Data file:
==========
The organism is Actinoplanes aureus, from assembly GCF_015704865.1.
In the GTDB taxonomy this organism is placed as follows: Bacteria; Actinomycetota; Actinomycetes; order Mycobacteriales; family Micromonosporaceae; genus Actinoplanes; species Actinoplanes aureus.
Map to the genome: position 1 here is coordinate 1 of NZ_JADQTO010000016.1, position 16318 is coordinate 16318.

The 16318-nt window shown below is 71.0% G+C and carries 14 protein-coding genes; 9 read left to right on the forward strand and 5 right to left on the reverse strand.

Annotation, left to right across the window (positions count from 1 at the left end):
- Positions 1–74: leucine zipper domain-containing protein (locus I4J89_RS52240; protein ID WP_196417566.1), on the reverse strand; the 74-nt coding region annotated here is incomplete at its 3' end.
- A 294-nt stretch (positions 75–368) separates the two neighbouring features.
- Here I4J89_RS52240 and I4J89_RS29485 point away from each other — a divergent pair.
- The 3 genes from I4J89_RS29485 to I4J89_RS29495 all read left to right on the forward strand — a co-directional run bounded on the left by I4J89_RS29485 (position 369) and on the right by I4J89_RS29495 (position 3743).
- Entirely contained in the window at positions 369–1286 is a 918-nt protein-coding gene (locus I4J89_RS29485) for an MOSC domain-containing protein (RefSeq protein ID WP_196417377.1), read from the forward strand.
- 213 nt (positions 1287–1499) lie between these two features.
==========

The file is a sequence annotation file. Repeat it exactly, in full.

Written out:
The organism is Actinoplanes aureus, from assembly GCF_015704865.1.
In the GTDB taxonomy this organism is placed as follows: Bacteria; Actinomycetota; Actinomycetes; order Mycobacteriales; family Micromonosporaceae; genus Actinoplanes; species Actinoplanes aureus.
Map to the genome: position 1 here is coordinate 1 of NZ_JADQTO010000016.1, position 16318 is coordinate 16318.

The 16318-nt window shown below is 71.0% G+C and carries 14 protein-coding genes; 9 read left to right on the forward strand and 5 right to left on the reverse strand.

Annotation, left to right across the window (positions count from 1 at the left end):
- Positions 1–74: leucine zipper domain-containing protein (locus I4J89_RS52240; protein ID WP_196417566.1), on the reverse strand; the 74-nt coding region annotated here is incomplete at its 3' end.
- A 294-nt stretch (positions 75–368) separates the two neighbouring features.
- Here I4J89_RS52240 and I4J89_RS29485 point away from each other — a divergent pair.
- The 3 genes from I4J89_RS29485 to I4J89_RS29495 all read left to right on the forward strand — a co-directional run bounded on the left by I4J89_RS29485 (position 369) and on the right by I4J89_RS29495 (position 3743).
- Entirely contained in the window at positions 369–1286 is a 918-nt protein-coding gene (locus I4J89_RS29485) for an MOSC domain-containing protein (RefSeq protein ID WP_196417377.1), read from the forward strand.
- 213 nt (positions 1287–1499) lie between these two features.